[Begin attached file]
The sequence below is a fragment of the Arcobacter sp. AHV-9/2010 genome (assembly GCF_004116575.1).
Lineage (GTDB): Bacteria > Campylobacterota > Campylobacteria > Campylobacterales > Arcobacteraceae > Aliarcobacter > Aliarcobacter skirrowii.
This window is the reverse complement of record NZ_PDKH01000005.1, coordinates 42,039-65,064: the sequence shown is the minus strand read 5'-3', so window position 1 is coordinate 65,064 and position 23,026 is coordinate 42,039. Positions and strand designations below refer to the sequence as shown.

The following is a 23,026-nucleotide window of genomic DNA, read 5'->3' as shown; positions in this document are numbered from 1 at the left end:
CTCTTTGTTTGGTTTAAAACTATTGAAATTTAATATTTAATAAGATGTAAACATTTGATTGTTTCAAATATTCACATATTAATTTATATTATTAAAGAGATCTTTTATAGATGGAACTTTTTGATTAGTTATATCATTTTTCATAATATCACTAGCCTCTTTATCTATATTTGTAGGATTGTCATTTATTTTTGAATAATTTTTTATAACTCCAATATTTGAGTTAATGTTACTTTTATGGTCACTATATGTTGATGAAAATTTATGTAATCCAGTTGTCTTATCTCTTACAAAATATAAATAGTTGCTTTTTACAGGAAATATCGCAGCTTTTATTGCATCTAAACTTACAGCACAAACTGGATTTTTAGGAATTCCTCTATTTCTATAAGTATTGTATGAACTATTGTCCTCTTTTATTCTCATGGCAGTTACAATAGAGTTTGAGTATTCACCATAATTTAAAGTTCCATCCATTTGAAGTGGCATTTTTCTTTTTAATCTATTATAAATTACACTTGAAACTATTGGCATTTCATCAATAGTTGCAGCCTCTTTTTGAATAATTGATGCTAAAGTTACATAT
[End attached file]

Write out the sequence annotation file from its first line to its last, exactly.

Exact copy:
The sequence below is a fragment of the Arcobacter sp. AHV-9/2010 genome (assembly GCF_004116575.1).
Lineage (GTDB): Bacteria > Campylobacterota > Campylobacteria > Campylobacterales > Arcobacteraceae > Aliarcobacter > Aliarcobacter skirrowii.
This window is the reverse complement of record NZ_PDKH01000005.1, coordinates 42,039-65,064: the sequence shown is the minus strand read 5'-3', so window position 1 is coordinate 65,064 and position 23,026 is coordinate 42,039. Positions and strand designations below refer to the sequence as shown.

The following is a 23,026-nucleotide window of genomic DNA, read 5'->3' as shown; positions in this document are numbered from 1 at the left end:
CTCTTTGTTTGGTTTAAAACTATTGAAATTTAATATTTAATAAGATGTAAACATTTGATTGTTTCAAATATTCACATATTAATTTATATTATTAAAGAGATCTTTTATAGATGGAACTTTTTGATTAGTTATATCATTTTTCATAATATCACTAGCCTCTTTATCTATATTTGTAGGATTGTCATTTATTTTTGAATAATTTTTTATAACTCCAATATTTGAGTTAATGTTACTTTTATGGTCACTATATGTTGATGAAAATTTATGTAATCCAGTTGTCTTATCTCTTACAAAATATAAATAGTTGCTTTTTACAGGAAATATCGCAGCTTTTATTGCATCTAAACTTACAGCACAAACTGGATTTTTAGGAATTCCTCTATTTCTATAAGTATTGTATGAACTATTGTCCTCTTTTATTCTCATGGCAGTTACAATAGAGTTTGAGTATTCACCATAATTTAAAGTTCCATCCATTTGAAGTGGCATTTTTCTTTTTAATCTATTATAAATTACACTTGAAACTATTGGCATTTCATCAATAGTTGCAGCCTCTTTTTGAATAATTGATGCTAAAGTTACATAT